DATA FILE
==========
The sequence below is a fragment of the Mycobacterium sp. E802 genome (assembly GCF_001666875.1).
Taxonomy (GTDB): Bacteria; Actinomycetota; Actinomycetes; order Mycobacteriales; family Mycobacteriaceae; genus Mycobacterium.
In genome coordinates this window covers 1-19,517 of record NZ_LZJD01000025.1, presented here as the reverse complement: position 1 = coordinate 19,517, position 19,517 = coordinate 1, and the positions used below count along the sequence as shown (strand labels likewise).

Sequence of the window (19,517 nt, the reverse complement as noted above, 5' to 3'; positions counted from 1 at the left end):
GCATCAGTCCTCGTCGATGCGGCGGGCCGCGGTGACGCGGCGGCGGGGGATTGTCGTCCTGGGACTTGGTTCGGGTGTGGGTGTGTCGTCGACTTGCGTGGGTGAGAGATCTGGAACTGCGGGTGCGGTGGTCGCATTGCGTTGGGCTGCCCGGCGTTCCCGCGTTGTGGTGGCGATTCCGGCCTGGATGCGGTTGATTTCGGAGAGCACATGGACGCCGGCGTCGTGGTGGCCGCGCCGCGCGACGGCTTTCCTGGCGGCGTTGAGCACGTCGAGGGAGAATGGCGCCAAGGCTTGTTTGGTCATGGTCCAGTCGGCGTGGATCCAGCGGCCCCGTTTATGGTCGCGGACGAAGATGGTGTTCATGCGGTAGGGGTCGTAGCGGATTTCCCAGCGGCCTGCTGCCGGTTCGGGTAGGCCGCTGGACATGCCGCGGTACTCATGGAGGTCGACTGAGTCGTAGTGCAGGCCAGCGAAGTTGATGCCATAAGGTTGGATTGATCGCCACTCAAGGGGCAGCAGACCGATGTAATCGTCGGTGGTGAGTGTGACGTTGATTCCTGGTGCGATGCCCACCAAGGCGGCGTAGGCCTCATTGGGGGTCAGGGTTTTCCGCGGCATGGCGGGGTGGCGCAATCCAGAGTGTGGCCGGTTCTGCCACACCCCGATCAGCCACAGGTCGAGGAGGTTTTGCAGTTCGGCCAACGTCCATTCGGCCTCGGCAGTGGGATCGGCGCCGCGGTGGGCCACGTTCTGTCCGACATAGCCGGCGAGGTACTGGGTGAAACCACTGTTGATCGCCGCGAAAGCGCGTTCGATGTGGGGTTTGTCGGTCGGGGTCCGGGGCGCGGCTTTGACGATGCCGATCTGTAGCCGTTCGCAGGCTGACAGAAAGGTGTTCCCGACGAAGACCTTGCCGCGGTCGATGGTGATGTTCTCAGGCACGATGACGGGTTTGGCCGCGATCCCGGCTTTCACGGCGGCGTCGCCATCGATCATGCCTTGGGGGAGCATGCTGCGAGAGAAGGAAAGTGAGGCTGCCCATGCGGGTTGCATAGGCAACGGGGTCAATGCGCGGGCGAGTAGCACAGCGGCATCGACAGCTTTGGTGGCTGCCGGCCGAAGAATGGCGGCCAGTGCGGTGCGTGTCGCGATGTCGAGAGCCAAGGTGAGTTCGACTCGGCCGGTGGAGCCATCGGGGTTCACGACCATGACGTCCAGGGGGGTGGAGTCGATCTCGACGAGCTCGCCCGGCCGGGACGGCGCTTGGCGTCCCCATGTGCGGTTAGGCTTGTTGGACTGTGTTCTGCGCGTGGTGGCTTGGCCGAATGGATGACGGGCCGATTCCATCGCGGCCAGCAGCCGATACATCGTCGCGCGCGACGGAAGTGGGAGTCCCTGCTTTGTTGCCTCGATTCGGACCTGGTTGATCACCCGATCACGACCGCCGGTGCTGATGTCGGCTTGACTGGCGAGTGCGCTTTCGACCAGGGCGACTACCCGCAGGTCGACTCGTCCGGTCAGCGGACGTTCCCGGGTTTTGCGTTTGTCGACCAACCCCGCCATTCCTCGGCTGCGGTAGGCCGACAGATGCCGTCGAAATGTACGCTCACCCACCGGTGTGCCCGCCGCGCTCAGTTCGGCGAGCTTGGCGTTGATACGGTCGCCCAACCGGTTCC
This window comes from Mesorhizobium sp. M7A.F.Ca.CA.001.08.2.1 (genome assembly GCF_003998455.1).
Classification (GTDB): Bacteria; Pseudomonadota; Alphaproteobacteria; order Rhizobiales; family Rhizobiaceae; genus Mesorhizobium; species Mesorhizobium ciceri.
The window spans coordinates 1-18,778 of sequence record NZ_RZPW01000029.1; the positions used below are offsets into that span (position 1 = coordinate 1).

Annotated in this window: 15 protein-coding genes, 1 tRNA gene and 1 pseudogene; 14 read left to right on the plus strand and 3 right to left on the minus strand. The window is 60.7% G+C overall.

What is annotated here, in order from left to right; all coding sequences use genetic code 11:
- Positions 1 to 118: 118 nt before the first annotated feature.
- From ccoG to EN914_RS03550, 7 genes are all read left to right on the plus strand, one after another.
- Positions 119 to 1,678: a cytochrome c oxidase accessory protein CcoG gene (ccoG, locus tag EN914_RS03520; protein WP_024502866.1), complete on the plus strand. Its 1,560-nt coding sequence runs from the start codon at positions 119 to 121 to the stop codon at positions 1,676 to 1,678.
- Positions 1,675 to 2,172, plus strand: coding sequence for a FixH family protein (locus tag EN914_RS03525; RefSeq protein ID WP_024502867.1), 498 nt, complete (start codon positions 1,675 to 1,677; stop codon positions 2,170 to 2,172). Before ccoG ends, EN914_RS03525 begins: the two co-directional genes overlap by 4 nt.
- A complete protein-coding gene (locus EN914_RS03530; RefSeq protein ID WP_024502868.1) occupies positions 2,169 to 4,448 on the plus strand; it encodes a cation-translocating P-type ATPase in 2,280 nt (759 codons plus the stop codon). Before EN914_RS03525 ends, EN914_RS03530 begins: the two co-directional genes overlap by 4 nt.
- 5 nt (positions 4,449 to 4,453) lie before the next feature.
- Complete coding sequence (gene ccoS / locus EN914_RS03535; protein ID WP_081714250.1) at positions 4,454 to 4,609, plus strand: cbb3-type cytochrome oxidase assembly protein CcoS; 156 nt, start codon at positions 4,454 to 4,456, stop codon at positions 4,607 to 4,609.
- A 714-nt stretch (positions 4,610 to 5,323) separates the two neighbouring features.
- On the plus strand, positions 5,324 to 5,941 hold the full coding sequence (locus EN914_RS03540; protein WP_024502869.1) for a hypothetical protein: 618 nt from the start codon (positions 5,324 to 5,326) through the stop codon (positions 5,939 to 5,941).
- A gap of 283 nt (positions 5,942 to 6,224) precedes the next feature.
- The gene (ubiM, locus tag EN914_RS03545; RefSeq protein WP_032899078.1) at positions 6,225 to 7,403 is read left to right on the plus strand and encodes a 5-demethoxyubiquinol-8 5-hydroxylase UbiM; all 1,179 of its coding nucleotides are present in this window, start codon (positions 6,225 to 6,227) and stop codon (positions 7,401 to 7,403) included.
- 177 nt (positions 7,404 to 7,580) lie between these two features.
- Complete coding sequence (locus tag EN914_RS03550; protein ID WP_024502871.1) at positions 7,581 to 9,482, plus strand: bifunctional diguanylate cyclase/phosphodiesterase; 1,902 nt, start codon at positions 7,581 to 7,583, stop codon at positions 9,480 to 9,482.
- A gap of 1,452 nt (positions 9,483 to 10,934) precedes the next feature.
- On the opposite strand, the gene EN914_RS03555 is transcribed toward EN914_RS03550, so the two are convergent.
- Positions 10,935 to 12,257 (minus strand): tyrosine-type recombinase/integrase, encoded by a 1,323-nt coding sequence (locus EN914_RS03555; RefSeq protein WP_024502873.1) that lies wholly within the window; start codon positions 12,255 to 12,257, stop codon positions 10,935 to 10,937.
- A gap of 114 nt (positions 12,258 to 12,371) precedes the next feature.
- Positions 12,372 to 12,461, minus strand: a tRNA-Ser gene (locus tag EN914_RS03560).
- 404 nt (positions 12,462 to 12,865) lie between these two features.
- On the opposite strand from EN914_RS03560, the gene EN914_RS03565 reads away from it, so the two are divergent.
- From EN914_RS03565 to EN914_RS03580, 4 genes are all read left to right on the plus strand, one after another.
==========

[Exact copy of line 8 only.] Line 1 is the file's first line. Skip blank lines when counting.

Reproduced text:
The window spans coordinates 1-18,778 of sequence record NZ_RZPW01000029.1; the positions used below are offsets into that span (position 1 = coordinate 1).